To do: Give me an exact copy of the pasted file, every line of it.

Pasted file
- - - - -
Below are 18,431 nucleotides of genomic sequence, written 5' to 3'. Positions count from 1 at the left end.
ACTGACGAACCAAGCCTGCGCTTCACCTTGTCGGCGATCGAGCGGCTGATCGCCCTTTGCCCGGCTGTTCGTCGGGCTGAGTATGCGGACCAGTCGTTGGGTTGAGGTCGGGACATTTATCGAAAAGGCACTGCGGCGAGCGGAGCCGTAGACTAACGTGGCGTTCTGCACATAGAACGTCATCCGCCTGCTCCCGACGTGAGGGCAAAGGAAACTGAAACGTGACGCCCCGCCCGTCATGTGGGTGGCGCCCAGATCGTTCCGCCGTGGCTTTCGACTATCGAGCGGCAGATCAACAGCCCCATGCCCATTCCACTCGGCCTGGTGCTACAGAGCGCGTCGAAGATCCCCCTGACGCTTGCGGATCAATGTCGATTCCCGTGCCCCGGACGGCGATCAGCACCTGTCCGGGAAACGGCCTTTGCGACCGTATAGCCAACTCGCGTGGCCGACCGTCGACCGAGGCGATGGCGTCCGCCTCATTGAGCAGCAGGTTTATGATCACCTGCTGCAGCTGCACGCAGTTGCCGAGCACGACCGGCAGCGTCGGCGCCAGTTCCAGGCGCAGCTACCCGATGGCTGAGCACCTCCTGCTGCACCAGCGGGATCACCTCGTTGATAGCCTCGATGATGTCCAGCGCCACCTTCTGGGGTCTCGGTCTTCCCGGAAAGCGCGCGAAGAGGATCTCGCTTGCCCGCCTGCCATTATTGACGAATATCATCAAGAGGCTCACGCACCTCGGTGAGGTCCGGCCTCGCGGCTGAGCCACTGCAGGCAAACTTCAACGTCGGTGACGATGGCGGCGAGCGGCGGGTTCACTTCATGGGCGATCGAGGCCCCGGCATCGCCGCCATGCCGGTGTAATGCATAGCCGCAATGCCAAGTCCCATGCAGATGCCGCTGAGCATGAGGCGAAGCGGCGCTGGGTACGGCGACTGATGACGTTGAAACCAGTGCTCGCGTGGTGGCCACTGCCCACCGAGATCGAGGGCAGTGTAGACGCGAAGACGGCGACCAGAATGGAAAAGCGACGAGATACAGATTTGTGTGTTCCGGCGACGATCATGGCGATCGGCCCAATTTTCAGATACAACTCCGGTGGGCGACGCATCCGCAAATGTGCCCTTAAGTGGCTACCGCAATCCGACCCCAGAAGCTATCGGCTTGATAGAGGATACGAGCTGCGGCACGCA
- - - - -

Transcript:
Below are 18,431 nucleotides of genomic sequence, written 5' to 3'. Positions count from 1 at the left end.
ACTGACGAACCAAGCCTGCGCTTCACCTTGTCGGCGATCGAGCGGCTGATCGCCCTTTGCCCGGCTGTTCGTCGGGCTGAGTATGCGGACCAGTCGTTGGGTTGAGGTCGGGACATTTATCGAAAAGGCACTGCGGCGAGCGGAGCCGTAGACTAACGTGGCGTTCTGCACATAGAACGTCATCCGCCTGCTCCCGACGTGAGGGCAAAGGAAACTGAAACGTGACGCCCCGCCCGTCATGTGGGTGGCGCCCAGATCGTTCCGCCGTGGCTTTCGACTATCGAGCGGCAGATCAACAGCCCCATGCCCATTCCACTCGGCCTGGTGCTACAGAGCGCGTCGAAGATCCCCCTGACGCTTGCGGATCAATGTCGATTCCCGTGCCCCGGACGGCGATCAGCACCTGTCCGGGAAACGGCCTTTGCGACCGTATAGCCAACTCGCGTGGCCGACCGTCGACCGAGGCGATGGCGTCCGCCTCATTGAGCAGCAGGTTTATGATCACCTGCTGCAGCTGCACGCAGTTGCCGAGCACGACCGGCAGCGTCGGCGCCAGTTCCAGGCGCAGCTACCCGATGGCTGAGCACCTCCTGCTGCACCAGCGGGATCACCTCGTTGATAGCCTCGATGATGTCCAGCGCCACCTTCTGGGGTCTCGGTCTTCCCGGAAAGCGCGCGAAGAGGATCTCGCTTGCCCGCCTGCCATTATTGACGAATATCATCAAGAGGCTCACGCACCTCGGTGAGGTCCGGCCTCGCGGCTGAGCCACTGCAGGCAAACTTCAACGTCGGTGACGATGGCGGCGAGCGGCGGGTTCACTTCATGGGCGATCGAGGCCCCGGCATCGCCGCCATGCCGGTGTAATGCATAGCCGCAATGCCAAGTCCCATGCAGATGCCGCTGAGCATGAGGCGAAGCGGCGCTGGGTACGGCGACTGATGACGTTGAAACCAGTGCTCGCGTGGTGGCCACTGCCCACCGAGATCGAGGGCAGTGTAGACGCGAAGACGGCGACCAGAATGGAAAAGCGACGAGATACAGATTTGTGTGTTCCGGCGACGATCATGGCGATCGGCCCAATTTTCAGATACAACTCCGGTGGGCGACGCATCCGCAAATGTGCCCTTAAGTGGCTACCGCAATCCGACCCCAGAAGCTATCGGCTTGATAGAGGATACGAGCTGCGGCACGCA